Monday, August 27, 2007

Silence = Death

Well, I'm rotisserie-cooking some chicken legs. I had a brief conversation with my girlfriend but she was on her way home and I guess too busy to bother with the likes of me. That's okay, since the beautiful smell of roasting chicken legs is enough to boost my bottomed-out self-esteem, for some reason. My problem with women is that they don't seem to realize that once they get their hooks into me, their time is mine and I expect service! It's not my fault they've got lives.

While I'm waiting for those legs to quit a-walking, since that's what they look like they're doing as they slowly rotate in my George Jr. flesh searing device, I thought that I'd go through my unpublished drafts and see if there was anything even remotely interesting in there since it's been a while since I've published anything new. Here's something sorta interesting . . .

I would like to propose that marriage is inevitable. Not the "horse and carriage" variety, but that of modern man (or woman, for you sticklers) and the confounded Internet, as envisioned by that champion of environmental doom, Albert Gore.

Now, I think a little background is in order. I have been "surfing" (and sometimes drowning in) the Internet for, oh, I don't know, twenty years or so. I used BBSes (Bulletin Board Systems) extensively and was able to access early public connections via EDU organizations to what we now call the Internet. I had company websites up and running by 1992 and was even first in Google (when they started out), Yahoo, AOL and whatever else was popular at the time.
In the late nineties, there was a sort of IT movement toward thinking about thin clients and web-delivered applications, including OSes. This meant that the end user would have a disk-less workstation and that he could rent application time for Word or Lotus Notes or Borland dBase and be constantly using the newest app without having to own the "seat." That didn't quite pan out, as we know, but lots of other things did happen and the common folk discovered high-speed connections through work and hep friends.

Today, media delivery, social networking, dating, bill pay, tax filing and job searches are all done online. When was the last time you used a phone book to look for services? Food shopping and pizza are easily available online. None of the Fortune 1000 rely on faxed or mailed resumes for vetting applicants because the software used to score the applications won't work with those forms of application. Oh, yes, humans only come into play later - if the score meets their requirements!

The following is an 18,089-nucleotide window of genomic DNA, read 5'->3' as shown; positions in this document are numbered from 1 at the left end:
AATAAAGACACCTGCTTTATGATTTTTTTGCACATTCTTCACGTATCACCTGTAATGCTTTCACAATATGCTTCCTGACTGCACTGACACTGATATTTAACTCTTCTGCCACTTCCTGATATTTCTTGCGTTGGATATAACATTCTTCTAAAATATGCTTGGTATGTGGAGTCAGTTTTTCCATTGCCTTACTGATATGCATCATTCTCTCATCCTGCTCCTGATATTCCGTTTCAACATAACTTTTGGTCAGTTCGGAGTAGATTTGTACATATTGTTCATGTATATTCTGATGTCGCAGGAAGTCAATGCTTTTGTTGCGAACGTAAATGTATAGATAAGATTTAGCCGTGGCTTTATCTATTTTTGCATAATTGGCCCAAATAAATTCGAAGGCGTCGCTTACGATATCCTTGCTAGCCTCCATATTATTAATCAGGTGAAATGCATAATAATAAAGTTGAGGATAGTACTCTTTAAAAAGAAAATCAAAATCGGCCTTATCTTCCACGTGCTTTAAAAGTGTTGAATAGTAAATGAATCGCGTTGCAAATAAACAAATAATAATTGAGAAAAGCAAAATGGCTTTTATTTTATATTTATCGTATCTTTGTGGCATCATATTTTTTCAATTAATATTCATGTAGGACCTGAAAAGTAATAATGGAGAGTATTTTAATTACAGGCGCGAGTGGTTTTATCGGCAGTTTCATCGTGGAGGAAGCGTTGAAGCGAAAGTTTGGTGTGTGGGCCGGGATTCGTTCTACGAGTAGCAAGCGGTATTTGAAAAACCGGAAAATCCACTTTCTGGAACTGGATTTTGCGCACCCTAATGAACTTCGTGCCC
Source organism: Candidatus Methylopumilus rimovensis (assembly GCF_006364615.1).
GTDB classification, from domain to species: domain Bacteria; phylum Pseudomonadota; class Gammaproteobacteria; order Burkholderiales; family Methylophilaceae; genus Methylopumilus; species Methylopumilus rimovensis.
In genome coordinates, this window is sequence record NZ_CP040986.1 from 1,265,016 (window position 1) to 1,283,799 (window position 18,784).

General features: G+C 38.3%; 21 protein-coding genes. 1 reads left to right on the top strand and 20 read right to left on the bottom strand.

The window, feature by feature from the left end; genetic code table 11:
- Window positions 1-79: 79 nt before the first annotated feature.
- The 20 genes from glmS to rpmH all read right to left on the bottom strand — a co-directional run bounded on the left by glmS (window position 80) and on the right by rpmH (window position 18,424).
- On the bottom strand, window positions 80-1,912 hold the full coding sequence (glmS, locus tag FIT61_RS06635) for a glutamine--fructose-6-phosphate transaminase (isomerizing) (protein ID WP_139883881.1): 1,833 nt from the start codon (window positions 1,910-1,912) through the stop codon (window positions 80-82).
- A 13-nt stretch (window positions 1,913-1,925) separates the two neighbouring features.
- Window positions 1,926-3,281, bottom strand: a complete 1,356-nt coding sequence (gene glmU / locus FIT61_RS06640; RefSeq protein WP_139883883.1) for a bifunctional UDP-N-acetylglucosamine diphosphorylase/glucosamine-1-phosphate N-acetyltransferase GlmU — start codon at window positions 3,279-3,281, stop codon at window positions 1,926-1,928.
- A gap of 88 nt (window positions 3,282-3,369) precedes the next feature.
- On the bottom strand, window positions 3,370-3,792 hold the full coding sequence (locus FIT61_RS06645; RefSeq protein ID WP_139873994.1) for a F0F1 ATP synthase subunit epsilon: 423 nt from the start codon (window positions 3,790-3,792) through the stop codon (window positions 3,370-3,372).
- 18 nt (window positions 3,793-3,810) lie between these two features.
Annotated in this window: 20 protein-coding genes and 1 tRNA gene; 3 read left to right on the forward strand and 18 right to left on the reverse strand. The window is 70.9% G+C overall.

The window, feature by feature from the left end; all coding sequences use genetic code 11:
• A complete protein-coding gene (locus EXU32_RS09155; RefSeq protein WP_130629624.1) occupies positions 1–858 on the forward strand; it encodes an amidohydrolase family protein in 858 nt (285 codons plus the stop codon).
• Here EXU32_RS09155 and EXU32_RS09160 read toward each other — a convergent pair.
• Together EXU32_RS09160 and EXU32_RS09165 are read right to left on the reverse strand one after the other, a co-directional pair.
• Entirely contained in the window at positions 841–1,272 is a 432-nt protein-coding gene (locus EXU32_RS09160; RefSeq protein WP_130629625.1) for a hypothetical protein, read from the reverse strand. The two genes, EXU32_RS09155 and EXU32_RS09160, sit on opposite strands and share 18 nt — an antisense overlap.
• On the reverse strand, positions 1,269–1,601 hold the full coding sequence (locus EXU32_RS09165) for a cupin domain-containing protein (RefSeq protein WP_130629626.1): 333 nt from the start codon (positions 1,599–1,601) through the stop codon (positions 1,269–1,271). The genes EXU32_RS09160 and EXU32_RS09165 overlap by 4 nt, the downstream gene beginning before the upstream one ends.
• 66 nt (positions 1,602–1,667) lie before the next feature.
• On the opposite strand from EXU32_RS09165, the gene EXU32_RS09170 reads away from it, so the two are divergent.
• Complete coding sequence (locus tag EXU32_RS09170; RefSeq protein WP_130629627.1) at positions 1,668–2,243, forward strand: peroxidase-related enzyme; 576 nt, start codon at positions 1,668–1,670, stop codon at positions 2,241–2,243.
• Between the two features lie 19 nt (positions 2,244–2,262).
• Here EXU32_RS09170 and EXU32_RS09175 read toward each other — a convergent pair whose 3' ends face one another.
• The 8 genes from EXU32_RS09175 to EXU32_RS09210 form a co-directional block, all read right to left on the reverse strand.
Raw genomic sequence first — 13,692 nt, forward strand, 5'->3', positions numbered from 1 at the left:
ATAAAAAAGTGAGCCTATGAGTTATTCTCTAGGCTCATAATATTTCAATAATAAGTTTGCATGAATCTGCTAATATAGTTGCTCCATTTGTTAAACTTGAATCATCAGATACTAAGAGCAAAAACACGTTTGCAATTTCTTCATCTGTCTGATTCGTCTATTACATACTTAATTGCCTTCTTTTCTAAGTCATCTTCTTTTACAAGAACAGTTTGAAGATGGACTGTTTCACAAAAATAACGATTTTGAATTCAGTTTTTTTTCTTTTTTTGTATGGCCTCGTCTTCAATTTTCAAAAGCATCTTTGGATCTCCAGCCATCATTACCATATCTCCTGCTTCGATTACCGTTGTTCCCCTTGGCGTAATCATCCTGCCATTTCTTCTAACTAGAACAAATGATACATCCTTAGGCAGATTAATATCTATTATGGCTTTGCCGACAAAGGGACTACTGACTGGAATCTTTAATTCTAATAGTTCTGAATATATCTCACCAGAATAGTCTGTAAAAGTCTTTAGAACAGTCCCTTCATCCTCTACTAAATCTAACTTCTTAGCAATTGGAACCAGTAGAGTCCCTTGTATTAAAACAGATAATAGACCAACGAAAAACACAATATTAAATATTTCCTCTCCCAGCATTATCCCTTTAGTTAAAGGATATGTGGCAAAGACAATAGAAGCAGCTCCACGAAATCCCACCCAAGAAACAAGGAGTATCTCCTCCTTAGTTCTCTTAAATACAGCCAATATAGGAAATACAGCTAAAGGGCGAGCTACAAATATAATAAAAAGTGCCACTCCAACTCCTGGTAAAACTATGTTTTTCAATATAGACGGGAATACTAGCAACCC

That's as far as I got with that draft. I guess it stayed in the Drafts folder since it was just okay and displayed little of my searing wordplay (thinking about the chicken again) or the Bon Mots my Dear Readers crave. But yesterday, I read about how Comcast is limiting downloads for their customers! The story is this: Comcast has been sending out warning letters and disconnecting customers that exceed their usage limit. Comcast had been, until recently, advertising download quotas as unlimited but apparently, they have throttled back on this policy in order to manage their bandwidth buys.

Some customers have asked Comcast, according to the CBS article, for information about their usage and for information on what the limits actually are, only to get no answer whatsoever. So, a customer has no idea when and if they're crossing the line. Shame on Comcast. Further, shame on Comcast for cutting off their service for twelve months if they continue to cross the moving, invisible line.

I happen to dislike DSL. It's kludgy and sometimes unreliable in my somewhat rural area. I did use cable, not provided by Comcast, and found if was faster and totally reliable. But I thank my lucky stars that I have DSL at this point because what would happen to my ability to look for a job, do graphics or video editing work or web development without a high-speed connection, not to mention, surfing for free porn and chatting to my girlfriend? I also have no short-term memory left, so, without Google I'd pretty much be a drooling idiot in white CRT glow.

What worse is this kind of shenanigans will lead to regulation, which is a really bad thing for the brave new world of the Internet. In the news this week are the preliminary arguments in the Yahoo/China case, where Yahoo is alleged to have shared IP addresses and other information about bloggers in China that lead to ten-year jail sentences for a journalist and another man. Not cool at all.

To make a good solder joint, one needs the right amount of flux. Too little and the solder won't stick. Too much and the joint may be cold and fragile. Bummer.

So, my chicken's done and I need to get back to the kitchen at this late hour here at Chaos Manor, but I'm a little shook up by all these eyeballs on my Internet pipe. I sure wish they'd cut it out.